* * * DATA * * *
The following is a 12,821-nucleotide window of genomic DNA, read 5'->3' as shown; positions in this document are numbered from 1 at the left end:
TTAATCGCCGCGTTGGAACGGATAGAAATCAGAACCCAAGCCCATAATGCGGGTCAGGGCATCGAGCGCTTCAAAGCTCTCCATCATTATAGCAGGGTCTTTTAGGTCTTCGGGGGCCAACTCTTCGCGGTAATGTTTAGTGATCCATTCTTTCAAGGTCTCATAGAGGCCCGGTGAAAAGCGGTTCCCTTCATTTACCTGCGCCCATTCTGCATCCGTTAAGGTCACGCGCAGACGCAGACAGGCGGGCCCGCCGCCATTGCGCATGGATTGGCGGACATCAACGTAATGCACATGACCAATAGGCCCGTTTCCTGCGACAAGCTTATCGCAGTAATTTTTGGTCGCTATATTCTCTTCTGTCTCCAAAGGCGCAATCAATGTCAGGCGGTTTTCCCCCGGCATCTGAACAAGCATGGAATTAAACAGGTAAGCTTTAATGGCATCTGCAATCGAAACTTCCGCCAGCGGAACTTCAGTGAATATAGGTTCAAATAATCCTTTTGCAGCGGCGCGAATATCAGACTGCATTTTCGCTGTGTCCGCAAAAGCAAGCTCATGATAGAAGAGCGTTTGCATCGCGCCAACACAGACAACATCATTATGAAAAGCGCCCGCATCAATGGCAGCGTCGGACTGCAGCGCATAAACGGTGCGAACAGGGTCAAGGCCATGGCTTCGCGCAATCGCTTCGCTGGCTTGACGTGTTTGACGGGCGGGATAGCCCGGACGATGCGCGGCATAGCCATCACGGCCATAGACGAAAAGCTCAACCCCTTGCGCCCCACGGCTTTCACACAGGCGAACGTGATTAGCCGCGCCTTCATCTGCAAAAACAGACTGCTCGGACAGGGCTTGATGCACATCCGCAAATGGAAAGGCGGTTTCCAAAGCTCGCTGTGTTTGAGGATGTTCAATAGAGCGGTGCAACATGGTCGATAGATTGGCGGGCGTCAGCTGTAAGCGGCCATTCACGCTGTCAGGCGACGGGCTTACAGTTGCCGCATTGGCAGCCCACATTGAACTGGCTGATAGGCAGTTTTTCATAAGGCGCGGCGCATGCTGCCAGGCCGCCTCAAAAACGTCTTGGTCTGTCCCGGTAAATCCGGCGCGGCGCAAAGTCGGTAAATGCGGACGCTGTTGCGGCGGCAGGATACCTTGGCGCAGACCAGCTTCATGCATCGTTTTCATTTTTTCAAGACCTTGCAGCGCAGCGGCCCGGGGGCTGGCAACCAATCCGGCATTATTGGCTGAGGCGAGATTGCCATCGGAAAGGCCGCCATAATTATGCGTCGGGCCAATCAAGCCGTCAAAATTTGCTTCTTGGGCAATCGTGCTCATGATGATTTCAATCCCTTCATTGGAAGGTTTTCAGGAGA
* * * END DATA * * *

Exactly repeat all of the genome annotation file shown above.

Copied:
The following is a 12,821-nucleotide window of genomic DNA, read 5'->3' as shown; positions in this document are numbered from 1 at the left end:
TTAATCGCCGCGTTGGAACGGATAGAAATCAGAACCCAAGCCCATAATGCGGGTCAGGGCATCGAGCGCTTCAAAGCTCTCCATCATTATAGCAGGGTCTTTTAGGTCTTCGGGGGCCAACTCTTCGCGGTAATGTTTAGTGATCCATTCTTTCAAGGTCTCATAGAGGCCCGGTGAAAAGCGGTTCCCTTCATTTACCTGCGCCCATTCTGCATCCGTTAAGGTCACGCGCAGACGCAGACAGGCGGGCCCGCCGCCATTGCGCATGGATTGGCGGACATCAACGTAATGCACATGACCAATAGGCCCGTTTCCTGCGACAAGCTTATCGCAGTAATTTTTGGTCGCTATATTCTCTTCTGTCTCCAAAGGCGCAATCAATGTCAGGCGGTTTTCCCCCGGCATCTGAACAAGCATGGAATTAAACAGGTAAGCTTTAATGGCATCTGCAATCGAAACTTCCGCCAGCGGAACTTCAGTGAATATAGGTTCAAATAATCCTTTTGCAGCGGCGCGAATATCAGACTGCATTTTCGCTGTGTCCGCAAAAGCAAGCTCATGATAGAAGAGCGTTTGCATCGCGCCAACACAGACAACATCATTATGAAAAGCGCCCGCATCAATGGCAGCGTCGGACTGCAGCGCATAAACGGTGCGAACAGGGTCAAGGCCATGGCTTCGCGCAATCGCTTCGCTGGCTTGACGTGTTTGACGGGCGGGATAGCCCGGACGATGCGCGGCATAGCCATCACGGCCATAGACGAAAAGCTCAACCCCTTGCGCCCCACGGCTTTCACACAGGCGAACGTGATTAGCCGCGCCTTCATCTGCAAAAACAGACTGCTCGGACAGGGCTTGATGCACATCCGCAAATGGAAAGGCGGTTTCCAAAGCTCGCTGTGTTTGAGGATGTTCAATAGAGCGGTGCAACATGGTCGATAGATTGGCGGGCGTCAGCTGTAAGCGGCCATTCACGCTGTCAGGCGACGGGCTTACAGTTGCCGCATTGGCAGCCCACATTGAACTGGCTGATAGGCAGTTTTTCATAAGGCGCGGCGCATGCTGCCAGGCCGCCTCAAAAACGTCTTGGTCTGTCCCGGTAAATCCGGCGCGGCGCAAAGTCGGTAAATGCGGACGCTGTTGCGGCGGCAGGATACCTTGGCGCAGACCAGCTTCATGCATCGTTTTCATTTTTTCAAGACCTTGCAGCGCAGCGGCCCGGGGGCTGGCAACCAATCCGGCATTATTGGCTGAGGCGAGATTGCCATCGGAAAGGCCGCCATAATTATGCGTCGGGCCAATCAAGCCGTCAAAATTTGCTTCTTGGGCAATCGTGCTCATGATGATTTCAATCCCTTCATTGGAAGGTTTTCAGGAGA